What does ICW mean?
It’s very common to see the term “ICW” used in descriptions of body armor when you’re looking to buy. Sometimes you’ll even see SA or ICW as options for what appear to be very similar products. What is that?
In Conjunction With
ICW stands for, “in conjunction with.” What this means is that the armor you’re purchasing will not on its own perform at the advertised level without an additional armor product to supplement it, most commonly NIJ Certified level IIIA armor.
You might see an “ICW Level 4 Body Armor Plate” that appears thin, affordable, and lightweight. What you’re buying is effectively half a plate. Body armor is constructed using a variety of materials. Most often, ICW is an indication that you’re buying a hard strike face like ceramic and skipping the lighter and thicker backing layers designed to catch the bullet or bullet fragments typically made of UHMWPE, which is why it’s thinner, lighter, and (hopefully) cheaper than a standalone version of the same design. Depending on what kit you’re trying to run, ICW may or may not be a wise purchase.
Standalone v. ICW
Most of the time, you’ll find what are called, “SA,” or, “Standalone,” plates. The majority of available hard armor on the market is in standalone format. Standalone designation means the armor product you’re purchasing will perform at its stated level no matter if you have supplemental armor or not.
For law enforcement officers, ICW plates can be a great idea. If your agency provides or requires an NIJ Certified IIIA soft ballistic vest, you’ll likely have the ability to up-armor your kit to include rifle-rated coverage from either a standalone or ICW plate. Since you’re already wearing full IIIA soft armor, an ICW plate may be the perfect choice for you if you’re at all concerned about weight and thickness. We can’t speak to what other companies offer in terms of “ICW”, but it is traditionally in reference to an armor plate performing at its advertised level when combined with IIIA soft armor. If you’re not running NIJ Certified IIIA armor directly behind that ICW plate, you need to expect that plate to do next to nothing for you. In this instance, NIJ certification is not an option. You must have NIJ certified IIIA panels if you expect your ICW plate to work.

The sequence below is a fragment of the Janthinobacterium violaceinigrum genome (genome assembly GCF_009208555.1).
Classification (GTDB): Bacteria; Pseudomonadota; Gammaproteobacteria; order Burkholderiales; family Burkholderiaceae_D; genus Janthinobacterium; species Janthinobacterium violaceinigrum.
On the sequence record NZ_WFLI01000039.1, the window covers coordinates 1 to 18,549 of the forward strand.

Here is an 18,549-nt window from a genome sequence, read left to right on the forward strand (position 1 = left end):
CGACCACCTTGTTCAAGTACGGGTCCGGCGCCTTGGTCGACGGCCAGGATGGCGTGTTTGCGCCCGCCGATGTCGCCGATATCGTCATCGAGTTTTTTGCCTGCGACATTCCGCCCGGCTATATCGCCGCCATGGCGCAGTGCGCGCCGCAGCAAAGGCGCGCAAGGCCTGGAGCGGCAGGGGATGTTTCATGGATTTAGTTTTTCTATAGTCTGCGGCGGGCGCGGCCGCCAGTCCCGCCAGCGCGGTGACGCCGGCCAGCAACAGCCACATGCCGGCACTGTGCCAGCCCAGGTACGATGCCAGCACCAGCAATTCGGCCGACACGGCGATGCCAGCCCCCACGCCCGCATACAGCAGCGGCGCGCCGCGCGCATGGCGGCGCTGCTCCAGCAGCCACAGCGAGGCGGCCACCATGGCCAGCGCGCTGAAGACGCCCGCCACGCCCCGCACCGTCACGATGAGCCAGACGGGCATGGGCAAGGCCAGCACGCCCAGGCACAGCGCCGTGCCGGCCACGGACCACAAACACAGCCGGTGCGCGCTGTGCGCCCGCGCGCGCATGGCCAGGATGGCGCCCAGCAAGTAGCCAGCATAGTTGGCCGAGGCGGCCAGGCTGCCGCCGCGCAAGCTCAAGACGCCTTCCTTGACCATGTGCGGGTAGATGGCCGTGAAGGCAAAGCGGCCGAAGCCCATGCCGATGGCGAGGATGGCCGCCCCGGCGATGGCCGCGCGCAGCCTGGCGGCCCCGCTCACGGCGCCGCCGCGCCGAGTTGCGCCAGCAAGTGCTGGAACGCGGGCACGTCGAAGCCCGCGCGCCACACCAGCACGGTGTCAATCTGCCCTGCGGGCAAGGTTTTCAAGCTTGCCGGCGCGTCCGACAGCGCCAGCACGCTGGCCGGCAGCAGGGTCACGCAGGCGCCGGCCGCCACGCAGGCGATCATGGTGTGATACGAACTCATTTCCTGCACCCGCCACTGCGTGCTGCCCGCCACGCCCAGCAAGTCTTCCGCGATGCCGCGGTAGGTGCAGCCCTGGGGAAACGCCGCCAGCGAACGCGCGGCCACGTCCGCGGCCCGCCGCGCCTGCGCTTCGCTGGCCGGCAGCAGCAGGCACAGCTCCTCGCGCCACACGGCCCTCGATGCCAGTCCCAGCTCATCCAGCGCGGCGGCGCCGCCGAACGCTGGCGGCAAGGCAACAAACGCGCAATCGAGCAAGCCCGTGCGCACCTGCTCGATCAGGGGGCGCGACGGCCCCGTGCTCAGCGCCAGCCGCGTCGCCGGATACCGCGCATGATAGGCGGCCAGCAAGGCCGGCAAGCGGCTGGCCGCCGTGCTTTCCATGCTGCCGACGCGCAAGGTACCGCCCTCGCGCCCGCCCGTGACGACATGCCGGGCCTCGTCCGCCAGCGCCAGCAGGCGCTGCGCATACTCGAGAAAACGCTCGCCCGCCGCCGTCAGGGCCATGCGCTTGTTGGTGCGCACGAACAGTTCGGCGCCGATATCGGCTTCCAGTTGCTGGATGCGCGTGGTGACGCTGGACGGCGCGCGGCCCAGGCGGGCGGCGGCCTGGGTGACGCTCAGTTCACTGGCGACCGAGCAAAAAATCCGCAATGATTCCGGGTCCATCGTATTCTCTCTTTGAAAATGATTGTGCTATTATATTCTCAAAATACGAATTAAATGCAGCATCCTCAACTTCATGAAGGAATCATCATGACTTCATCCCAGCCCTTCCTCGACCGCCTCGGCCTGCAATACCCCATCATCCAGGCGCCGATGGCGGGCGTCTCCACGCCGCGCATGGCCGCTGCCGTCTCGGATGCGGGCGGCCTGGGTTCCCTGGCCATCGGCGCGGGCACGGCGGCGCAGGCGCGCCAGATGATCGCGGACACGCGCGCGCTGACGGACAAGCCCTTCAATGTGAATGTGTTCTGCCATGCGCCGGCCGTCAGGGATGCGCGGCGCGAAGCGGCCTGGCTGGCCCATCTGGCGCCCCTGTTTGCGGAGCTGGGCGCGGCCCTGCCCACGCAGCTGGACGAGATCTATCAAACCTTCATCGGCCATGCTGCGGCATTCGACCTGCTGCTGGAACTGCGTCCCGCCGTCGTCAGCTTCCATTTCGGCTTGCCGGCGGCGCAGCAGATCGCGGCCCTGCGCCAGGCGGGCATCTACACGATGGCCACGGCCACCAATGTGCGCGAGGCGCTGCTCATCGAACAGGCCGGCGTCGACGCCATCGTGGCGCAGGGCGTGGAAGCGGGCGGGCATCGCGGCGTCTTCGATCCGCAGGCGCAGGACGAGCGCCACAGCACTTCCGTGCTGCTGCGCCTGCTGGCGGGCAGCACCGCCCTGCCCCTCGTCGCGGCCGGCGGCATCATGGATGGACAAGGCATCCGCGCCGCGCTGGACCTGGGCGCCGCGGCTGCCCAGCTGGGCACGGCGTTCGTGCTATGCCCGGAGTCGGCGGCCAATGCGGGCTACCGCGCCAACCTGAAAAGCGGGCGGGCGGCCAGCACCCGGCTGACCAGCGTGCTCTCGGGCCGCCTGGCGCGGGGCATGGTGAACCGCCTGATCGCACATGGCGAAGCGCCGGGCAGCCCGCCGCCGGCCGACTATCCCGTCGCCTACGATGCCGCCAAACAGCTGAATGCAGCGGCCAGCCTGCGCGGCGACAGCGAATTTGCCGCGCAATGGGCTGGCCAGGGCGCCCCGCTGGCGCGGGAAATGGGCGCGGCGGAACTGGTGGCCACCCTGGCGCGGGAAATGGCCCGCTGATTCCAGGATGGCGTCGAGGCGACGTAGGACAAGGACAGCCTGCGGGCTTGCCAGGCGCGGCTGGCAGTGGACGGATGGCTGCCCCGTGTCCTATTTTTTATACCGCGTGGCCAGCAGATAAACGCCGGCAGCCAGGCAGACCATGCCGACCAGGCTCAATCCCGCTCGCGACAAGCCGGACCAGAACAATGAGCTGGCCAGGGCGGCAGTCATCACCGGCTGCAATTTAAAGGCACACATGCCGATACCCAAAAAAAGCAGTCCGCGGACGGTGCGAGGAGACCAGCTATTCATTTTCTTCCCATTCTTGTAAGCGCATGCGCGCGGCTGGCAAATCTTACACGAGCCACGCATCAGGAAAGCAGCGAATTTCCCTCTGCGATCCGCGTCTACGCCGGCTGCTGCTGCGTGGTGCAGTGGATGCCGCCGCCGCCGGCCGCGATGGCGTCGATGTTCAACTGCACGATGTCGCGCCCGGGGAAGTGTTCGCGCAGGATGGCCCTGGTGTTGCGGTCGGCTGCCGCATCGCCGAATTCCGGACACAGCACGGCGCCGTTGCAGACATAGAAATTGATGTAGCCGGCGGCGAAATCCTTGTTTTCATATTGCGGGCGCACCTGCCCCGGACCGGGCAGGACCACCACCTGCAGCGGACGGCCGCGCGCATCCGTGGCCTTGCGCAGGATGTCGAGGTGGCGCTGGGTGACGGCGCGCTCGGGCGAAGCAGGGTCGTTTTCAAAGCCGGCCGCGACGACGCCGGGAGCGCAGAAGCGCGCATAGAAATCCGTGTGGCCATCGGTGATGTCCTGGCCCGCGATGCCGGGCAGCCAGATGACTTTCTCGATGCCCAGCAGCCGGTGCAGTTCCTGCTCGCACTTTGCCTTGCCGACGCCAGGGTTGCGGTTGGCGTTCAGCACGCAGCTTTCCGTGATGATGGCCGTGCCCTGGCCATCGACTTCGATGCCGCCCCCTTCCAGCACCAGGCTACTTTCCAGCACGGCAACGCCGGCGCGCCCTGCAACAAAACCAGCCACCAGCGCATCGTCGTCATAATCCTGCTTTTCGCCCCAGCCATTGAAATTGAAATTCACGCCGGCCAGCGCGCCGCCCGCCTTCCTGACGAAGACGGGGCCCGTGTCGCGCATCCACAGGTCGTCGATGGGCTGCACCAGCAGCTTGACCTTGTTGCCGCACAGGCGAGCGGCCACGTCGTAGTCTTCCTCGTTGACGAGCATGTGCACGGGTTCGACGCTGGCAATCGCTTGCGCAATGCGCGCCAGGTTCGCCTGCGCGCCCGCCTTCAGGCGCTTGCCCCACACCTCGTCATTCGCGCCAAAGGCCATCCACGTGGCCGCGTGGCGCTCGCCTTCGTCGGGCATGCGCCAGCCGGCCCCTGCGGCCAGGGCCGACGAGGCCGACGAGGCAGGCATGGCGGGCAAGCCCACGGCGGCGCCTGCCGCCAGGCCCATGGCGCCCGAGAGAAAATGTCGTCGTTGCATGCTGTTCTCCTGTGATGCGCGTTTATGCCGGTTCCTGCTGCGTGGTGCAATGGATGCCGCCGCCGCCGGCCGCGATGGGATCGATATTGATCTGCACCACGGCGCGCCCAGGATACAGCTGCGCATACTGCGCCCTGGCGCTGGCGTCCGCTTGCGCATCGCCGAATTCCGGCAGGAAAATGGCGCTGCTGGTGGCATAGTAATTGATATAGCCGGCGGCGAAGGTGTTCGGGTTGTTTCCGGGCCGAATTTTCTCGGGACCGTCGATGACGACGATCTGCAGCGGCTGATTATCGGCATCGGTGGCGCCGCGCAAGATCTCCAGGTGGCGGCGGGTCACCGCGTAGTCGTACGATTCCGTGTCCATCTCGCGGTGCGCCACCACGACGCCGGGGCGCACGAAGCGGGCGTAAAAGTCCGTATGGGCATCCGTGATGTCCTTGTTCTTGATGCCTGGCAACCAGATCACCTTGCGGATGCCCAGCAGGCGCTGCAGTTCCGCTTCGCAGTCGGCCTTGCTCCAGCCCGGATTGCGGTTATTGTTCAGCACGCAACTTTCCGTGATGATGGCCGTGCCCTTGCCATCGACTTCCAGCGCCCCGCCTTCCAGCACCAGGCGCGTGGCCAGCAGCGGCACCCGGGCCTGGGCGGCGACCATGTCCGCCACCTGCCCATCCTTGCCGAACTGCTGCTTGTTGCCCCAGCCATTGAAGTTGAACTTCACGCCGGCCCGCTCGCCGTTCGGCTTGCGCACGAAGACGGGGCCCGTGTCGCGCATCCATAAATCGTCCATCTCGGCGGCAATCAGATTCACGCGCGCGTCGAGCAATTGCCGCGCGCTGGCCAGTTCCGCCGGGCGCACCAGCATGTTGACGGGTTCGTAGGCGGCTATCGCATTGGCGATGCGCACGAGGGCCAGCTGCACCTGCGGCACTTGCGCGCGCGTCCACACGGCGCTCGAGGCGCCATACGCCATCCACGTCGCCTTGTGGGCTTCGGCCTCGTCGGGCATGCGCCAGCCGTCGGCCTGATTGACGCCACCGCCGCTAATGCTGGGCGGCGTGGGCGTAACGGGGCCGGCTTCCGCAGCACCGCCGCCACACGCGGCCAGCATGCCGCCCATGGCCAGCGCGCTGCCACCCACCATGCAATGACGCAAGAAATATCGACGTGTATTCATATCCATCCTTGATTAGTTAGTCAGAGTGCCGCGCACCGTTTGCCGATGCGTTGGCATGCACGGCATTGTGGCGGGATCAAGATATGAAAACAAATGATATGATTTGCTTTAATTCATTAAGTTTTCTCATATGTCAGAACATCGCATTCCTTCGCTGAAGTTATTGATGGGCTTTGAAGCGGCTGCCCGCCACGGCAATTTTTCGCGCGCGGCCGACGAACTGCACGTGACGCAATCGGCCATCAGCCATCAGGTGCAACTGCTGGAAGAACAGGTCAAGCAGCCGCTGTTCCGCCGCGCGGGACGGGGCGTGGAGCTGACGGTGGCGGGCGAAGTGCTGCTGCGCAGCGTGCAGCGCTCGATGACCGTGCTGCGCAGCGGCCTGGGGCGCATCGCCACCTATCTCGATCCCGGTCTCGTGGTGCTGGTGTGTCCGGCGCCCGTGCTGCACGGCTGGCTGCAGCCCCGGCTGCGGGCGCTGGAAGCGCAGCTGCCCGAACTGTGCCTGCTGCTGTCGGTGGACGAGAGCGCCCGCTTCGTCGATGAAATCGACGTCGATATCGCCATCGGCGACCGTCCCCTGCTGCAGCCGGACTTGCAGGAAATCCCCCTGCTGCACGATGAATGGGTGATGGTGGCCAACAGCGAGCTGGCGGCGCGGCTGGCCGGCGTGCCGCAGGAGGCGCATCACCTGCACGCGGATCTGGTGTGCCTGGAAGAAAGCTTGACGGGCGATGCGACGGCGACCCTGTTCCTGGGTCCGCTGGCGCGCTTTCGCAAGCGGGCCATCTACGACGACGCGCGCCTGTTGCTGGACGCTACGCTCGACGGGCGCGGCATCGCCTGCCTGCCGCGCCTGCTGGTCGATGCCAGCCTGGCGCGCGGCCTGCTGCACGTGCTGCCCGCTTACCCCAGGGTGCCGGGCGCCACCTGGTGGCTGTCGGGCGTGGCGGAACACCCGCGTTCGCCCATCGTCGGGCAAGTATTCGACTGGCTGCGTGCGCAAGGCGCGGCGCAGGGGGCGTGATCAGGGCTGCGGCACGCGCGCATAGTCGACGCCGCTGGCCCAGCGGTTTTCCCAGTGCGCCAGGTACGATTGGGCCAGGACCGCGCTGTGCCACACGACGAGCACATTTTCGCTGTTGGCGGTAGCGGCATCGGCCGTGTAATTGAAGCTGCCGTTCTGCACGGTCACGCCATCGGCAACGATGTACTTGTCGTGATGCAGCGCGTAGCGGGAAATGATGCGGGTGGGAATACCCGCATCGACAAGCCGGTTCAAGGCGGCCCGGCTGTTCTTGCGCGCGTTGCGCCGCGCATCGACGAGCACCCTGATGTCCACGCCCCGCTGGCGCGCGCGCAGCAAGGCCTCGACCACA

For many civilian customers, the Standalone designation is the only choice. While police may be required by their agency to purchase and wear a level II or IIIA soft armor vest, civilians have no such administrative requirements. In the interest of slimming down weight and thickness in an armor kit, it’s much more efficient to have one plate that does exactly what you want. The backing layers are pressed within the plate, resulting in a substantially thinner profile.
For military personnel, it’s extremely common to see full-wrap IIIA-type soft armor supplemented by standalone-rated rifle plates. Why? Military personnel are subject to an array of threats that most civilians and police forces will never interact with, such as IEDs, hand grenades, RPGs, armor-piercing ammunition, anti-aircraft weapons, and more. While the DOD does perform fragmentation and ballistic testing of armor, it doesn’t hurt to have that extra layer of protection over your vital organs with such unpredictable threats in a war zone. As such, military body armor does tend to be obscenely heavy and bulky compared to what is currently available for law enforcement and civilians. Without a 20mm lurking around the corner, there isn’t much reason to dramatically detract from your cardiovascular and muscular abilities in the way that such a heavy and bulky system would. In the CONUS world, it’s better to avoid being shot by getting out of the way of bullets.
Is an ICW plate right for you? Maybe, maybe not. If you’re wearing a full coverage IIIA vest by default, an ICW plate might be perfect for you. If not, you’re unquestionably better off running Standalone plates that will offer the same protection with less bulk and presumably equal weight.